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Unpaid caregivers of seniors with dementia face higher rates of distress: report

A new report suggests more and more family members looking after loved ones with dementia are suffering distress, anger and depression. — Stock photo
A new report suggests more and more family members looking after loved ones with dementia are suffering distress, anger and depression. — Stock photo - Contributed

A new digital report by the Canadian Institute for Health Information (CIHI), shows that nearly half of unpaid caregivers — children, spouses, and other family — of seniors with dementia experience distress, anger and depression.

The Public Health Agency of Canada, which collaborated with the CIHI on the report, estimates over 402,000 seniors over 65 — or 7.1 per cent of Canadians (excluding Saskatchewan) — have dementia, of which some two-thirds are women.

The number of seniors in Canada with dementia increased 83 per cent between 2002 and 2013, with approximately 76,000 new cases diagnosed every year. This increase is believed to be the result of the growing Canadian population over 65.

In Newfoundland and Labrador, 49 per cent of seniors with dementia over 65, and 41 per cent of those over 80, are living outside of designated care facilities.

Of seniors living with dementia in Canada, approximately 61 per cent over 65, and 58 per cent over 80, are living outside of long-term care or nursing home facilities.

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Caregivers' voices: families can find themselves frustrated, alone in dealing with dementia

In the case of seniors in Canada with dementia, children make up 58 per cent, and spouses 32 per cent, of caregivers. Of these unpaid caregivers, 45 per cent experience distress compared to 26% of unpaid caregivers for other seniors, according to the CIHI report.

Unpaid caregivers of seniors with dementia tend to contribute an average of 26 hours of care a week compared to 17 hours provided to seniors without dementia.

“Unpaid caregivers devote so much time and energy to helping their loved one maintain their quality of life through the long course of this disease. We see that caregivers of seniors with dementia face significant challenges, especially as the disease progresses,” says Kathleen Morris, vice-president of research and analysis at CIHI.

According to the CIHI report, 38 per cent of caregivers of seniors with dementia show symptoms of distress, anger, or depression, and 21 per cent feel unable to continue with caregiving activities, which tend to be more intensive than in the case of seniors without dementia due to a higher incidence of cognitive impairment and a greater reliance on assistance in performing daily tasks.

In addition to physical and emotional struggles faced by caregivers of seniors with dementia is the financial burden which can result from caring for a loved one. An estimated $1.4 billion was paid out of pocket by unpaid caregivers of seniors with dementia in 2016, a figure expected to rise to $2.4 billion by 2031.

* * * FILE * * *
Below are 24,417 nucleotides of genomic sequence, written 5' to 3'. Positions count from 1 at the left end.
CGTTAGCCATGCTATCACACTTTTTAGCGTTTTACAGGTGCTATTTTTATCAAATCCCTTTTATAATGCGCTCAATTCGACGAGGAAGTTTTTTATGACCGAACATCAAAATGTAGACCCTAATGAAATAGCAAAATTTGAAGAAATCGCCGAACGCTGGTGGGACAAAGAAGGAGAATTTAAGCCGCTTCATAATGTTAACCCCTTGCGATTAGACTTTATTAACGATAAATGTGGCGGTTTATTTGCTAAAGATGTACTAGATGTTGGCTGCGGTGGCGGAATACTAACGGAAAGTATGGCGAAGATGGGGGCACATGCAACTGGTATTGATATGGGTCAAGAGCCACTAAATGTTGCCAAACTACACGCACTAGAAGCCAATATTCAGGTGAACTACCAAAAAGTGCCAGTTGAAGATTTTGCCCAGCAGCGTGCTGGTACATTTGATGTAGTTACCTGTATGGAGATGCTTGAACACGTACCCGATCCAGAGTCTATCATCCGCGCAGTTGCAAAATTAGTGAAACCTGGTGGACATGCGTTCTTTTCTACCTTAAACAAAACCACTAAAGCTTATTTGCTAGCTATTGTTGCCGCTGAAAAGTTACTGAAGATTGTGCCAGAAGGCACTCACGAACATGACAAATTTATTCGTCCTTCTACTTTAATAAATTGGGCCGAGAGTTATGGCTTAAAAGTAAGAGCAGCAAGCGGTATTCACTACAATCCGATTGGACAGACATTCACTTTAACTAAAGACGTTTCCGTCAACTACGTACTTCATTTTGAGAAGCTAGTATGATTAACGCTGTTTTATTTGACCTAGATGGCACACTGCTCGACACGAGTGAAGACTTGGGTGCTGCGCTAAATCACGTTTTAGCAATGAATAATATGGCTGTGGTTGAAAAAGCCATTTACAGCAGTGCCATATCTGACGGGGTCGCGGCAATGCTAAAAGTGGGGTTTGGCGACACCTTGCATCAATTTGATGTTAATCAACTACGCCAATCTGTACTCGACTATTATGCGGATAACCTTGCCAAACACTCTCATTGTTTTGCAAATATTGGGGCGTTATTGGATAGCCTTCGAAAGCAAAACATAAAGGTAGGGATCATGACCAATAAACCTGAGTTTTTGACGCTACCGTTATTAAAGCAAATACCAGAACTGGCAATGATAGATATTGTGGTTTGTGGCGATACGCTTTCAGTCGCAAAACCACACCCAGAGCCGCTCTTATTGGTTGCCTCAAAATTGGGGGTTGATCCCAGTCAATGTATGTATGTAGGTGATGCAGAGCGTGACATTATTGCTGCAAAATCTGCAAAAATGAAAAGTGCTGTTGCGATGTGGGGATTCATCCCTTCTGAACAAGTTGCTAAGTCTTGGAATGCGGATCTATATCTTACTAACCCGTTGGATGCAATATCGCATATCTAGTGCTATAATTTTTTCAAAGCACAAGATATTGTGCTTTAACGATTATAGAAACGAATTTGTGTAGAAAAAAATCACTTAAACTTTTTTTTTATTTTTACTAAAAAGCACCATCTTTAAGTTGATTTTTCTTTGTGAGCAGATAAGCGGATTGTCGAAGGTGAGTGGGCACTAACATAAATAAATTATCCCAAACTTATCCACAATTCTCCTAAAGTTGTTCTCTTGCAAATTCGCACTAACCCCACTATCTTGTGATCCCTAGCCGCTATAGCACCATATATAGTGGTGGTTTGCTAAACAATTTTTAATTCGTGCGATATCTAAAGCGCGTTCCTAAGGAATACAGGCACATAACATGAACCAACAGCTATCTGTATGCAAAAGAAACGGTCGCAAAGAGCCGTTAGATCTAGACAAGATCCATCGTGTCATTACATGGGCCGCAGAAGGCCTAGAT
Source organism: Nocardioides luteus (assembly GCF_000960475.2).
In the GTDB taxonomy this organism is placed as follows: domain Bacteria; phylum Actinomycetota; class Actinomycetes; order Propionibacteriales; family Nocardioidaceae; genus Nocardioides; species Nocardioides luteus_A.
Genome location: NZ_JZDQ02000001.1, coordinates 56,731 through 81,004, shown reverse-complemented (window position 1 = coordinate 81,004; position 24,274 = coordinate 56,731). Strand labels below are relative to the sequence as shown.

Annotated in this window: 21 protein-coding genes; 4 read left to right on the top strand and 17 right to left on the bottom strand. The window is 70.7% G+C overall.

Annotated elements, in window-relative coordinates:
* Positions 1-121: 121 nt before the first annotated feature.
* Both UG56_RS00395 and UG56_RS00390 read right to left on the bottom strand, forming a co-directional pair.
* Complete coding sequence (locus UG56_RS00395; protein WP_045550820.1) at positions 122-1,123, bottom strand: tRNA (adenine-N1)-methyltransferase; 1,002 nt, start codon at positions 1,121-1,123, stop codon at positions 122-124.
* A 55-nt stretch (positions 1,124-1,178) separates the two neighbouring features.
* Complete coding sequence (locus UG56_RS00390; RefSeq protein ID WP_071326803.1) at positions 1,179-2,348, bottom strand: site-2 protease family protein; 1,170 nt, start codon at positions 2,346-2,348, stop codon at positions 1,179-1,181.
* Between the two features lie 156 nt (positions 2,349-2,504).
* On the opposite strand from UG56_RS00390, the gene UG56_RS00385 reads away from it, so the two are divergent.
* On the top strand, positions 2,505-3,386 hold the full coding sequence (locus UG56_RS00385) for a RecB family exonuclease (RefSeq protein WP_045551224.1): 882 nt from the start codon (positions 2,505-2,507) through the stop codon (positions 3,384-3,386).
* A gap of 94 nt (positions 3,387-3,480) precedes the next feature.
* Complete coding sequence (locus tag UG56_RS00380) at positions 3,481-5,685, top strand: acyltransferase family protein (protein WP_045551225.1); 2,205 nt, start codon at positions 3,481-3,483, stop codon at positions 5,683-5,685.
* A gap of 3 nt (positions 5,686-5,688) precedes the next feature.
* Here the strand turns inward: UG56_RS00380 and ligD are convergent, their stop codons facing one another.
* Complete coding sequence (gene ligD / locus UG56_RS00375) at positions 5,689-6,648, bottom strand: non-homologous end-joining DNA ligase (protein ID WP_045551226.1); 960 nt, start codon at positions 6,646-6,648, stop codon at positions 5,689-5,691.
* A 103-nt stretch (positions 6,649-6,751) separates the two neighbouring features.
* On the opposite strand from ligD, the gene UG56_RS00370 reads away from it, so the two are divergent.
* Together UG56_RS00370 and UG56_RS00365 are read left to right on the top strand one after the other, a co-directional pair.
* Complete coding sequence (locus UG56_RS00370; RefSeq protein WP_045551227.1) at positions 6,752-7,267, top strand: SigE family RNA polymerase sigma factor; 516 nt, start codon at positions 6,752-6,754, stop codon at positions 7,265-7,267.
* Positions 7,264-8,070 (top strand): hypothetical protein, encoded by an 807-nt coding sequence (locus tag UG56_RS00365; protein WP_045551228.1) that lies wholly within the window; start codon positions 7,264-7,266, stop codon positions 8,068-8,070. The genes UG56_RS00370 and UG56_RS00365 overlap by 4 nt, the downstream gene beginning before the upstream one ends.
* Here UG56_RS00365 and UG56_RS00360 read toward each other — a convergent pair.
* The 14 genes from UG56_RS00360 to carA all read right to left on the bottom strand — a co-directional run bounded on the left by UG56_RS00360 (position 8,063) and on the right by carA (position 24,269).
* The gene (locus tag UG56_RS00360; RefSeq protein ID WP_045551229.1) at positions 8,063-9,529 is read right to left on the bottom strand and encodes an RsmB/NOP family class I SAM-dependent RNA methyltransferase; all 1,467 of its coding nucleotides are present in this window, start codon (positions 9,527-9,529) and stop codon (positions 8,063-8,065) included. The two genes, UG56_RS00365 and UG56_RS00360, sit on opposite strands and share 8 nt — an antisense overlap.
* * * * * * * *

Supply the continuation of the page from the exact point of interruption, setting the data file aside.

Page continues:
“A cloak of invisibility gets put on people living with dementia and, to some extent, their family. People avoid eye contact, they avoid conversations and they struggle with their awkwardness and grief,” says Catherine Ann of Newfoundland and Labrador, the primary caregiver to her mother, Isabel, who is in the last stages of dementia. “We need to change this — we need strong communities supporting people to stay at home as long as possible, to stay rooted in their family.”

Seniors with dementia, living at home, score worse on behavioural and cognitive scales and are more likely to have responsive behaviours such as verbal and physical abuse, socially inappropriate behaviour, and resisting care than other seniors living at home.

Of seniors with dementia receiving home care, 75 per cent do not exhibit any responsive behaviours, a larger portion than those receiving other forms of care.

In long-term care, seniors with dementia are more likely to be physically restrained (nine per cent compared to three per cent) and given potentially inappropriate antipsychotics (26 per cent compared to 11 per cent) than residents without dementia.

Seniors with dementia tend to spend more time in emergency departments, have higher hospitalization rates, and face more hospital harm than other seniors. 

In Newfoundland and Labrador, 34 out of every 100 seniors with dementia are hospitalized for medical conditions not requiring surgery. Nationally, seniors with dementia make up 12 per cent of hospitalizations.

The federal, provincial, and territorial governments have recognized the need to keep seniors at home and in their communities as long as it is suitable and beneficial for the person to do so. In addition, the recognize the stress put upon caregivers, and are expanding the services and programs available to support caregivers of seniors with dementia.

Based on the CIHI report, some recommendations and practices for keeping seniors with dementia living in the community longer include: avoiding unnecessary hospitalizations by ensure a safe environment, improving early detection, maintaining and improving activities of daily living, providing meaningful breaks to unpaid caregivers through respite and adult day care programs, and ensuring education, training, practice guidelines, and tools for primary homecare givers are available to support them.

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